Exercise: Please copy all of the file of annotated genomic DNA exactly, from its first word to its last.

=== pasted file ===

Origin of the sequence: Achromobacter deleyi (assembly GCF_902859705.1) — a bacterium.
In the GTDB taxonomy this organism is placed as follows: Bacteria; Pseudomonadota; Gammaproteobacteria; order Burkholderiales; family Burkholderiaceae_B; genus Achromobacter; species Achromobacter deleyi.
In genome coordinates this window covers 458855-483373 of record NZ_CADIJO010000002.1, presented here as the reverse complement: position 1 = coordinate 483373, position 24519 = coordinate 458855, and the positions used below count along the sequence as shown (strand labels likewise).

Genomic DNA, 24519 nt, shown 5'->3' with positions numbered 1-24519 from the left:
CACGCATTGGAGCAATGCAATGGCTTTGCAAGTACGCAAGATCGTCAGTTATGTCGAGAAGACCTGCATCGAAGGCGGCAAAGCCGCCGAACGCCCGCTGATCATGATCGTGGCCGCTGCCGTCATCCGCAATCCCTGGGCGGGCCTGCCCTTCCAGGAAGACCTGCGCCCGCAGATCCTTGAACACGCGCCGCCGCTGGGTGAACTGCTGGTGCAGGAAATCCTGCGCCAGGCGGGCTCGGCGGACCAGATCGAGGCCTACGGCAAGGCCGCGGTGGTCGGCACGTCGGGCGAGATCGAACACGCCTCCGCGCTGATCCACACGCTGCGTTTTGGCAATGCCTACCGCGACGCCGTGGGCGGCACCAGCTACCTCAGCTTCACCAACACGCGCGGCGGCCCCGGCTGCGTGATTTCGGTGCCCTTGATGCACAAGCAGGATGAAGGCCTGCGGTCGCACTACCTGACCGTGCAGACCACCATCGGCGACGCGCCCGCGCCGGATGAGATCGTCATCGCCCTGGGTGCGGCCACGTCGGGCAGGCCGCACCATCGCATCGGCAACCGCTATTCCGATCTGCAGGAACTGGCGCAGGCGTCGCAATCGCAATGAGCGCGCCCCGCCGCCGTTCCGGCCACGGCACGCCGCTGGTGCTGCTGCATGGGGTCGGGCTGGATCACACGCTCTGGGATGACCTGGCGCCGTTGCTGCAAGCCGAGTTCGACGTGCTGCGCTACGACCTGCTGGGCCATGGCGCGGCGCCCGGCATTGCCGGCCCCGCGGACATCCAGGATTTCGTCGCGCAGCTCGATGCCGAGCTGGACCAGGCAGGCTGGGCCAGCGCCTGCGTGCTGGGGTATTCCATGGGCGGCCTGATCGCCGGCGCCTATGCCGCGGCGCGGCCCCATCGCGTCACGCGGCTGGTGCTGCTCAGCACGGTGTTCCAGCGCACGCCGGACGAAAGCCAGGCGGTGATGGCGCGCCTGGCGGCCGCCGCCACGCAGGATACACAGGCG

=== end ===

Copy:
Origin of the sequence: Achromobacter deleyi (assembly GCF_902859705.1) — a bacterium.
In the GTDB taxonomy this organism is placed as follows: Bacteria; Pseudomonadota; Gammaproteobacteria; order Burkholderiales; family Burkholderiaceae_B; genus Achromobacter; species Achromobacter deleyi.
In genome coordinates this window covers 458855-483373 of record NZ_CADIJO010000002.1, presented here as the reverse complement: position 1 = coordinate 483373, position 24519 = coordinate 458855, and the positions used below count along the sequence as shown (strand labels likewise).

Genomic DNA, 24519 nt, shown 5'->3' with positions numbered 1-24519 from the left:
CACGCATTGGAGCAATGCAATGGCTTTGCAAGTACGCAAGATCGTCAGTTATGTCGAGAAGACCTGCATCGAAGGCGGCAAAGCCGCCGAACGCCCGCTGATCATGATCGTGGCCGCTGCCGTCATCCGCAATCCCTGGGCGGGCCTGCCCTTCCAGGAAGACCTGCGCCCGCAGATCCTTGAACACGCGCCGCCGCTGGGTGAACTGCTGGTGCAGGAAATCCTGCGCCAGGCGGGCTCGGCGGACCAGATCGAGGCCTACGGCAAGGCCGCGGTGGTCGGCACGTCGGGCGAGATCGAACACGCCTCCGCGCTGATCCACACGCTGCGTTTTGGCAATGCCTACCGCGACGCCGTGGGCGGCACCAGCTACCTCAGCTTCACCAACACGCGCGGCGGCCCCGGCTGCGTGATTTCGGTGCCCTTGATGCACAAGCAGGATGAAGGCCTGCGGTCGCACTACCTGACCGTGCAGACCACCATCGGCGACGCGCCCGCGCCGGATGAGATCGTCATCGCCCTGGGTGCGGCCACGTCGGGCAGGCCGCACCATCGCATCGGCAACCGCTATTCCGATCTGCAGGAACTGGCGCAGGCGTCGCAATCGCAATGAGCGCGCCCCGCCGCCGTTCCGGCCACGGCACGCCGCTGGTGCTGCTGCATGGGGTCGGGCTGGATCACACGCTCTGGGATGACCTGGCGCCGTTGCTGCAAGCCGAGTTCGACGTGCTGCGCTACGACCTGCTGGGCCATGGCGCGGCGCCCGGCATTGCCGGCCCCGCGGACATCCAGGATTTCGTCGCGCAGCTCGATGCCGAGCTGGACCAGGCAGGCTGGGCCAGCGCCTGCGTGCTGGGGTATTCCATGGGCGGCCTGATCGCCGGCGCCTATGCCGCGGCGCGGCCCCATCGCGTCACGCGGCTGGTGCTGCTCAGCACGGTGTTCCAGCGCACGCCGGACGAAAGCCAGGCGGTGATGGCGCGCCTGGCGGCCGCCGCCACGCAGGATACACAGGCG